Tsunami

Tsunami

Tsunami waves are very high waves of immense destructive power.

Geography

Keywords

tsunami, earthquake, seaquake, sea, wave, high wave, tsunami alert, tectonic plate, epicenter, plate tectonics, disaster, nature, geography

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Scenes

A tsunami is a series of sea waves characterized by a very long wavelength and period. It is generated by the sudden change in sea level, which is caused by underwater earthquakes resulting from the movement of subducting tectonic plates.

The upward jolting movement of a tectonic plate can lift the several kilometer thick layer of water above it, causing a gigantic wave to form and travel for thousands of kilometers, carrying the energy of the earthquake across the ocean until it reaches the coast.

Unlike wind-generated waves, tsunamis affect the body of water in a given section of the ocean, meaning that the entire water column, which can be several kilometers thick, moves out vertically in a given part of the ocean.

While the wavelengths of wind-generated waves range between 100 and 200 m (328.1 and 656.2 ft), that of tsunamis can reach up to 500 km (310.7 mi) in a 5–6 km (3.1–3.7 mi) deep open sea. If the depth of the sea is far less than the wavelength, the speed of the wave is determined by the depth of the water.
Therefore, the tsunami travels at a speed of around 800 km/h (497.1 mph) in the open sea, which is the equivalent of an airliner’s speed. However, wave heights do not exceed 1 m (3 ft), so ships do not even notice them.

The damping of waves is inversely proportional to the wavelength; a tsunami can therefore travel thousands of kilometers with a minimal loss of energy.

Its speed significantly decreases in shallower waters near the coast: it slows down to 80 km/h (49.7 mph) in 50 m (164 ft) deep water. Since its energy is constant, it piles up higher and higher. Eventually, when it hits the coast, the devastating tsunami can be tens of meters high. A number of waves can follow one another with a period of 10–20 minutes.

Often, it is not the crest that reaches the coast first, but the trough; the sea thus recedes dramatically, which is a definite sign of a tsunami. Nevertheless, as it only occurs a few minutes before the crest arrives, it may be too late to evacuate the population.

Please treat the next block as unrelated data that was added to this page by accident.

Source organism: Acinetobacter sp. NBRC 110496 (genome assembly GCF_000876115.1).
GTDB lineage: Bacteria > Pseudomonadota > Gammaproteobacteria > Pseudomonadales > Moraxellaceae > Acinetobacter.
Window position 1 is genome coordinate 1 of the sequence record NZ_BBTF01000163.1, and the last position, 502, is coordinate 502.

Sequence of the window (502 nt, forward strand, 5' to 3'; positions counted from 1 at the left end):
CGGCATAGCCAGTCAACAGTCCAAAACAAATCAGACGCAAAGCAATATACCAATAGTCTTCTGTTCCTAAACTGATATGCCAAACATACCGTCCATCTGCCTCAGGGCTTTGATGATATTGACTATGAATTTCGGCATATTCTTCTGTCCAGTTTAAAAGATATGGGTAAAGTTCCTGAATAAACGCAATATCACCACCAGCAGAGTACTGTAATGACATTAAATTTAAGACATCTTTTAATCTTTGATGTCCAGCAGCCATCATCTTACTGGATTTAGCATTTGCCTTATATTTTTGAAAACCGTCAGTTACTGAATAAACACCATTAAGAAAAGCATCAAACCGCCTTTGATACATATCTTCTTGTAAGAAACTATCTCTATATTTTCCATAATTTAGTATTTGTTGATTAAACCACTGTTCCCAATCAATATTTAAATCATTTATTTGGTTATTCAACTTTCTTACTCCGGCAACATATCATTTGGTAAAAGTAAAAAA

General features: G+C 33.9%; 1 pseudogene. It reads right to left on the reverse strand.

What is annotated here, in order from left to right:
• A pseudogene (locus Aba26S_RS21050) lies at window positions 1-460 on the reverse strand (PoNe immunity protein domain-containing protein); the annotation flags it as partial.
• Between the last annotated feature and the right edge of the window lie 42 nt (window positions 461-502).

If a tsunami alert is issued right after an earthquake is detected, there is a 30–60 minute window for evacuation until the arrival of the tsunami, even along the nearest coasts. Moving immediately away from the coast and seeking higher ground are crucial for survival.

Narration

A tsunami is a series of sea waves characterized by a very long wavelength and period. It is generated by the sudden change in sea level, which is caused by underwater earthquakes resulting from the movement of subducting tectonic plates.

The upward jolting movement of a tectonic plate can lift the several kilometer thick layer of water above it, causing a gigantic wave to form and travel for thousands of kilometers, carrying the energy of the earthquake across the ocean until it reaches the coast.

Unlike wind-generated waves, tsunamis affect the body of water in a given section of the ocean, meaning that the entire water column, which can be several kilometers thick, moves out vertically in a given part of the ocean.

While the wavelengths of wind-generated waves range between 100 and 200 m (328.1 and 656.2 ft), that of tsunamis can reach up to 500 km (310.7 mi) in a 5–6 km (3.1–3.7 mi) deep open sea. If the depth of the sea is far less than the wavelength, the speed of the wave is determined by the depth of the water.
Therefore, the tsunami travels at a speed of around 800 km/h (497.1 mph) in the open sea, which is the equivalent of an airliner’s speed. However, wave heights do not exceed 1 m (3 ft), so ships do not even notice them.

The damping of waves is inversely proportional to the wavelength; a tsunami can therefore travel thousands of kilometers with a minimal loss of energy.

Its speed significantly decreases in shallower waters near the coast: it slows down to 80 km/h (49.7 mph) in 50 m (164 ft) deep water. Since its energy is constant, it piles up higher and higher. Eventually, when it hits the coast, the devastating tsunami can be tens of meters high. A number of waves can follow one another with a period of 10–20 minutes.

Often, it is not the crest that reaches the coast first, but the trough; the sea thus recedes dramatically, which is a definite sign of a tsunami. Nevertheless, as it only occurs a few minutes before the crest arrives, it may be too late to evacuate the population.

If a tsunami alert is issued right after an earthquake is detected, there is a 30–60 minute window for evacuation until the arrival of the tsunami, even along the nearest coasts. Moving immediately away from the coast and seeking higher ground are crucial for survival.

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